It’s 7:00pm. You just got off a long day at work, are unsure of what to have for dinner, your cat just threw up, there are 3 missed calls from your mom, and you still have to somehow go over an entire chapter on governmental accounting (complete with practice problems) before you hit the hay at 10:00pm to get enough strength to do it all over again tomorrow.
Sound familiar? If so, you’re definitely living the life of a CPA Exam candidate. While it can be stressful studying for the CPA Exam as a full time student, working professional, or both, there is a bright side to all the tension you feel on your daily grind. In a new study performed by researchers at the University of Berkeley, they tell us how stress can actually be good for you.
Stress is normally viewed as a negative thing, when in reality it doesn’t always have to be.
Dr. Daniele Kaufer, associate professor of integrative biology at Berkeley states, “Some amounts of stress are good to push you just to the level of optimal alertness, behavioral and cognitive performance.”
Kaufer’s research with rats discovered that significant and brief stressful events that rats experienced caused their stem brain cells to develop into new nerve cells. These new cells that matured about two weeks later actually helped improve the rats’ mental performance when they were faced with challenges. Kaufer believes that “intermittent stressful events are probably what keeps the brain more alert, and you perform better when you are alert.”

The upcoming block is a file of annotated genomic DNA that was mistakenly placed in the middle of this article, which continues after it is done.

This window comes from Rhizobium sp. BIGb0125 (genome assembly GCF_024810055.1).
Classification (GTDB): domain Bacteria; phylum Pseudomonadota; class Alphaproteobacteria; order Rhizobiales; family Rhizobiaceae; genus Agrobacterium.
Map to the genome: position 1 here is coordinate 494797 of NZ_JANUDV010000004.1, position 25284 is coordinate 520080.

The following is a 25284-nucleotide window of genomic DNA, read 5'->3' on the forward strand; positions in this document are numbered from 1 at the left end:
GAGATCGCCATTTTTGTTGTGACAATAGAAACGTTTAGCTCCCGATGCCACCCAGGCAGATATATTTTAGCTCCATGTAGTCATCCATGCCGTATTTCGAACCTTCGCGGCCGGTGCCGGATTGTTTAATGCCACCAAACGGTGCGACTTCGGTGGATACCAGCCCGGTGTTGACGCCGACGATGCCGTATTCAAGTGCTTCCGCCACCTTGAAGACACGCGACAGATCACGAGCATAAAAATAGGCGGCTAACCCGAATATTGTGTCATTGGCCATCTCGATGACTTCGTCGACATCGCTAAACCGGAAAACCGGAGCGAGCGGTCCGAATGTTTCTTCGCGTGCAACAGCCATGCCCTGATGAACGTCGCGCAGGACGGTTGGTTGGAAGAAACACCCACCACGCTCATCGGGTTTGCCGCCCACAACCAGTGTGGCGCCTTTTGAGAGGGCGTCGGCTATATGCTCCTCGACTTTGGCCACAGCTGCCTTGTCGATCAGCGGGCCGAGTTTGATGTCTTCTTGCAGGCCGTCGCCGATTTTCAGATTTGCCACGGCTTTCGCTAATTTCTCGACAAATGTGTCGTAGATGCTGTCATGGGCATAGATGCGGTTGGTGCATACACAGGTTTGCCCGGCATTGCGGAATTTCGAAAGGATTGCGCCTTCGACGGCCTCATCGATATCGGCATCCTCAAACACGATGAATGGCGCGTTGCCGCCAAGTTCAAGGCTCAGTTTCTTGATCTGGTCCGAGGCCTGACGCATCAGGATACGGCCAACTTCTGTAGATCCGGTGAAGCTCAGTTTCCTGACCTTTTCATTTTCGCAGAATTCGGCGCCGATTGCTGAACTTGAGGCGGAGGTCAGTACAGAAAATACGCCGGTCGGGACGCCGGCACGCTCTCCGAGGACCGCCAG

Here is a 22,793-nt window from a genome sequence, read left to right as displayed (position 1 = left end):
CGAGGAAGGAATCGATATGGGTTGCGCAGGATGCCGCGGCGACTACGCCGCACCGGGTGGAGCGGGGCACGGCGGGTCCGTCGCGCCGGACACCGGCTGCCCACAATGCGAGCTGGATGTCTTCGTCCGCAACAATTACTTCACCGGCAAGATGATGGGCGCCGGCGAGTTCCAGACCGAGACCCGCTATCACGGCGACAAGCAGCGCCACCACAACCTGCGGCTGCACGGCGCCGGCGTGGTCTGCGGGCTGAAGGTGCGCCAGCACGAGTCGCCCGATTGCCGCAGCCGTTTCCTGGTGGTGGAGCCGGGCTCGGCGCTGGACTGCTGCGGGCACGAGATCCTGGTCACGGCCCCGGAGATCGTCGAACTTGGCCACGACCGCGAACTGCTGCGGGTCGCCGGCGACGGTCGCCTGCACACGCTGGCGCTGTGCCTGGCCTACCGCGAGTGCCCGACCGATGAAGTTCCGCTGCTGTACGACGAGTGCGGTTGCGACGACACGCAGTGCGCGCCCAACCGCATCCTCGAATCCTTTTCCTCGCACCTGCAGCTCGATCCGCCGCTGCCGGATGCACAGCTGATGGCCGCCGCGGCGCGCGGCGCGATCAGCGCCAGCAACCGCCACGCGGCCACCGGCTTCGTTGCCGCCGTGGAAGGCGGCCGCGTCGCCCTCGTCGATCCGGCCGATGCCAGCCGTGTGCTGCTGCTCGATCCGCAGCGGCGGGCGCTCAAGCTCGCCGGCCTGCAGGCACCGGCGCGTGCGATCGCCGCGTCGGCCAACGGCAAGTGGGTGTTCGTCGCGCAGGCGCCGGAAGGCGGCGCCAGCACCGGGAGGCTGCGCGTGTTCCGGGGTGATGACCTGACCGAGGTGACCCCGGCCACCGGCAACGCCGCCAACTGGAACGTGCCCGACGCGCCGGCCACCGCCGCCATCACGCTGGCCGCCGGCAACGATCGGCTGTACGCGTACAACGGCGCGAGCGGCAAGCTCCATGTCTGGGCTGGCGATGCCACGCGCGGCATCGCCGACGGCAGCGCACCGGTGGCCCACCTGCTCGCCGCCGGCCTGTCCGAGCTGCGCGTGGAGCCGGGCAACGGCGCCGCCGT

The research reinforces the idea that stress hormones can help animals adapt and prolong their lives.
This makes sense since remembering the place or thing that caused a stressful reaction will help them deal with future situations involving the same place/thing better, further preserving themselves.
You can probably already see how stress can play a significant role in being successful on the CPA Exam.
If you have found yourself in a less than ideal spot during your journey, whether it’s failing a section, juggling your work/life/study balance, or finding different study techniques to help you understand and retain information, it’s important to view this type of stress as a good stress.
Learning from your past mistakes or missteps helps you improve your performance the next time you find yourself in a similar situation. Or, what will hopefully happen, is that remembering the type of stress associated with an experience can help motivate you to do everything necessary to conquer the situation.
As Kaufer concludes, “Stress can be something that makes you better, but it is a question of how much, how long and how you interpret or perceive it.”
We hope that the next time you feel stressed out during your CPA Exam journey, you interpret it in a positive way and that will make the process to licensure more enlightening!